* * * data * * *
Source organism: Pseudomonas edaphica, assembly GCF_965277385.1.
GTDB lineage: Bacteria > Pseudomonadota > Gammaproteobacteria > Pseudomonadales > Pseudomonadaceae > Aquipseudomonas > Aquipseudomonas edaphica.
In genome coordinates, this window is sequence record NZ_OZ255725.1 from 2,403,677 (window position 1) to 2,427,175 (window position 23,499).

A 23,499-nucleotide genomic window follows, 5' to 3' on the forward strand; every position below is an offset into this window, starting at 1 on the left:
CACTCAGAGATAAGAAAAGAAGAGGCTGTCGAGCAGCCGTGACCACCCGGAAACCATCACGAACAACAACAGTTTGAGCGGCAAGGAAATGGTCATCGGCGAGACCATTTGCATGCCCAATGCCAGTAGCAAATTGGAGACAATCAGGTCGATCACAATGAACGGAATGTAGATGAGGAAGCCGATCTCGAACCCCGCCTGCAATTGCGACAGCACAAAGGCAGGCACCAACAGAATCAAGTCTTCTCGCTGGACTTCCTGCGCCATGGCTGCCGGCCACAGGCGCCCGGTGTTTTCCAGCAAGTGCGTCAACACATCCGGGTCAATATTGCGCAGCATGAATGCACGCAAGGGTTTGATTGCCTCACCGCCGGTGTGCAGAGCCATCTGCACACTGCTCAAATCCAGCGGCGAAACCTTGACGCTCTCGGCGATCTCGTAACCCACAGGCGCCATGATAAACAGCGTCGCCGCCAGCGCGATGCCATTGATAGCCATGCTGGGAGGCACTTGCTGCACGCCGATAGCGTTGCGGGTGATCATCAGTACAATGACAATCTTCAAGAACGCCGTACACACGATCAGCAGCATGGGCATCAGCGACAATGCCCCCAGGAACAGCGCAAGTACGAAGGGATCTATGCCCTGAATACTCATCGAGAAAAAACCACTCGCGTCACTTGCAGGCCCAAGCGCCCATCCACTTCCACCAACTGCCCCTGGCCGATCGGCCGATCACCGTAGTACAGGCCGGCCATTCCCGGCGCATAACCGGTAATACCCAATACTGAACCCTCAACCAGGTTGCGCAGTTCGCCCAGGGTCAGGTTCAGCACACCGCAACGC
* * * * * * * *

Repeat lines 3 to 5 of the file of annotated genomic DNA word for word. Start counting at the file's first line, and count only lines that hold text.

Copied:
In genome coordinates, this window is sequence record NZ_OZ255725.1 from 2,403,677 (window position 1) to 2,427,175 (window position 23,499).

A 23,499-nucleotide genomic window follows, 5' to 3' on the forward strand; every position below is an offset into this window, starting at 1 on the left:
CACTCAGAGATAAGAAAAGAAGAGGCTGTCGAGCAGCCGTGACCACCCGGAAACCATCACGAACAACAACAGTTTGAGCGGCAAGGAAATGGTCATCGGCGAGACCATTTGCATGCCCAATGCCAGTAGCAAATTGGAGACAATCAGGTCGATCACAATGAACGGAATGTAGATGAGGAAGCCGATCTCGAACCCCGCCTGCAATTGCGACAGCACAAAGGCAGGCACCAACAGAATCAAGTCTTCTCGCTGGACTTCCTGCGCCATGGCTGCCGGCCACAGGCGCCCGGTGTTTTCCAGCAAGTGCGTCAACACATCCGGGTCAATATTGCGCAGCATGAATGCACGCAAGGGTTTGATTGCCTCACCGCCGGTGTGCAGAGCCATCTGCACACTGCTCAAATCCAGCGGCGAAACCTTGACGCTCTCGGCGATCTCGTAACCCACAGGCGCCATGATAAACAGCGTCGCCGCCAGCGCGATGCCATTGATAGCCATGCTGGGAGGCACTTGCTGCACGCCGATAGCGTTGCGGGTGATCATCAGTACAATGACAATCTTCAAGAACGCCGTACACACGATCAGCAGCATGGGCATCAGCGACAATGCCCCCAGGAACAGCGCAAGTACGAAGGGATCTATGCCCTGAATACTCATCGAGAAAAAACCACTCGCGTCACTTGCAGGCCCAAGCGCCCATCCACTTCCACCAACTGCCCCTGGCCGATCGGCCGATCACCGTAGTACAGGCCGGCCATTCCCGGCGCATAACCGGTAATACCCAATACTGAACCCTCAACCAGGTTGCGCAGTTCGCCCAGGGTCAGGTTCAGCACACCGCAACGC